Local Museum Creates Black History Resources for Area Schools

Posted on October 12, 2021

SSAAM Board member Kevin Burkman (left) and Village Elementary School Principal Susan Lacy (right) display the new map at the school.

Last week, Stoutsburg Sourland African American Museum (SSAAM) board member Kevin Burkman delivered a detailed, poster-sized map of Black history sites in the Sourland Mountain region to Village Elementary School and other local schools as part of the museum’s educational outreach program. Montgomery, Hopewell Valley, Princeton, and Hillsborough school districts, as well as the Princeton Day School, also received copies of the map for classroom use.

Burkman, an expert geographic information system (GIS) mapping analyst, used historical records to pinpoint 25 important Black history sites in central New Jersey. Locations include Stoutsburg Cemetery, one of the oldest African American cemeteries in the state, where local Black residents including Revolutionary War and Civil War veterans were laid to rest beginning in the 1700s; Minnietown, a Hopewell community where African Americans and Native Americans lived until the late 1800s; Put’s Tavern, a popular Sourland Mountain business owned by former slave Harry Put; the Higgins Farmhouse in Montgomery, which served as a stop on the Underground Railroad; and the National Historic Register-listed Mount Zion AME Church in Skillman, the current home of SSAAM.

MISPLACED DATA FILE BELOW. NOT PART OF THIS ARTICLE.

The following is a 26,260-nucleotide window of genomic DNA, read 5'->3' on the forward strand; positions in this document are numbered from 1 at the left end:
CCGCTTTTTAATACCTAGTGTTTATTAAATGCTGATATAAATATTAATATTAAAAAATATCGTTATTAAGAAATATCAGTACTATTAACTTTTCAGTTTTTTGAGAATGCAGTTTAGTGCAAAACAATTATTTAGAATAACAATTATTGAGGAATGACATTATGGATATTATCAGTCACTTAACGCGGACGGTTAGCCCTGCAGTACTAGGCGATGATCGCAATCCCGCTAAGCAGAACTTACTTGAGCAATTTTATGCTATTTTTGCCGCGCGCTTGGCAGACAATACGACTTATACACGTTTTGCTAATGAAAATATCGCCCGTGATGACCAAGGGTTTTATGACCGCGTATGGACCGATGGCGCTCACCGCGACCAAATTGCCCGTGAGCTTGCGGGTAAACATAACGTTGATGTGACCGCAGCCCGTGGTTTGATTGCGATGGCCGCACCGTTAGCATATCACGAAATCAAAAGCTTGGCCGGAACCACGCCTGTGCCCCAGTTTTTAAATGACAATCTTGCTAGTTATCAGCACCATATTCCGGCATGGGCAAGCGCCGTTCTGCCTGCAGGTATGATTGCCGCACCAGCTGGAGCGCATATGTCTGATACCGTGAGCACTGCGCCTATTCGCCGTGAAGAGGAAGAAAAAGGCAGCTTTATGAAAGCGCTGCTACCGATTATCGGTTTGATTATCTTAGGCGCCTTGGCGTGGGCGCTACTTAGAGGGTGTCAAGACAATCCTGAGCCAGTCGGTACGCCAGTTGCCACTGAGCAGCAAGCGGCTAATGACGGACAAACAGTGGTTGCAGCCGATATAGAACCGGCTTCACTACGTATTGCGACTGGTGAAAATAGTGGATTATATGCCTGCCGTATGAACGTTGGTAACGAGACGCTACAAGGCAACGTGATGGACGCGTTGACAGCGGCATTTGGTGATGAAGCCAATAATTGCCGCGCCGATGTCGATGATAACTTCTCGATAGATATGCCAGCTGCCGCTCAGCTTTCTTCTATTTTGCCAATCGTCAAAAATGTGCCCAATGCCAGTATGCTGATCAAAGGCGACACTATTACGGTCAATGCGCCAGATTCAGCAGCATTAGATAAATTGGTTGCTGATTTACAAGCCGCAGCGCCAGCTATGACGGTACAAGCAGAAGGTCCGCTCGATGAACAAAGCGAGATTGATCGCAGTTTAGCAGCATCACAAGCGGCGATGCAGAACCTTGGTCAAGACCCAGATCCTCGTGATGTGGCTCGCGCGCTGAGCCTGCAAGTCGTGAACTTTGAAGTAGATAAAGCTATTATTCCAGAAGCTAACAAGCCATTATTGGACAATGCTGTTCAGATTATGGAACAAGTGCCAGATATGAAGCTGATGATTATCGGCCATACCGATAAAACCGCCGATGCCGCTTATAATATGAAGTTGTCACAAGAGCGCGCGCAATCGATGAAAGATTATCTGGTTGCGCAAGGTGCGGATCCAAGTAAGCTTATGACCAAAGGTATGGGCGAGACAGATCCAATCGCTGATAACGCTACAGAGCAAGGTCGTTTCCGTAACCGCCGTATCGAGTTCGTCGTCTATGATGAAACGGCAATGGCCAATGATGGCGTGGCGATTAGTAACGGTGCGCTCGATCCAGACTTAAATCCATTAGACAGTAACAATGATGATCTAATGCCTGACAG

Burkman hopes that schools will use this map to expand knowledge and appreciation of Black history in New Jersey. “If students look at this map and think a little deeper about the ways African Americans have contributed to their communities’ histories from the very beginning,” he said, “I’ll consider it a job well done.”

As the only African American history museum in central Jersey, SSAAM is committed to sharing the often-overlooked culture, experiences, and contributions of the state’s African American residents from slavery to the present day. “SSAAM is always eager to engage in educational outreach to our neighboring communities,” said Executive Director Donnetta Johnson. “Together we will build a broader engagement with and understanding of our rich history and shared future.”

As part of its education program, SSAAM will provide copies of the map to schools, organizations, and local governments free of charge. Please contact info@ssaamuseum.org for more information.

Source: SSAAM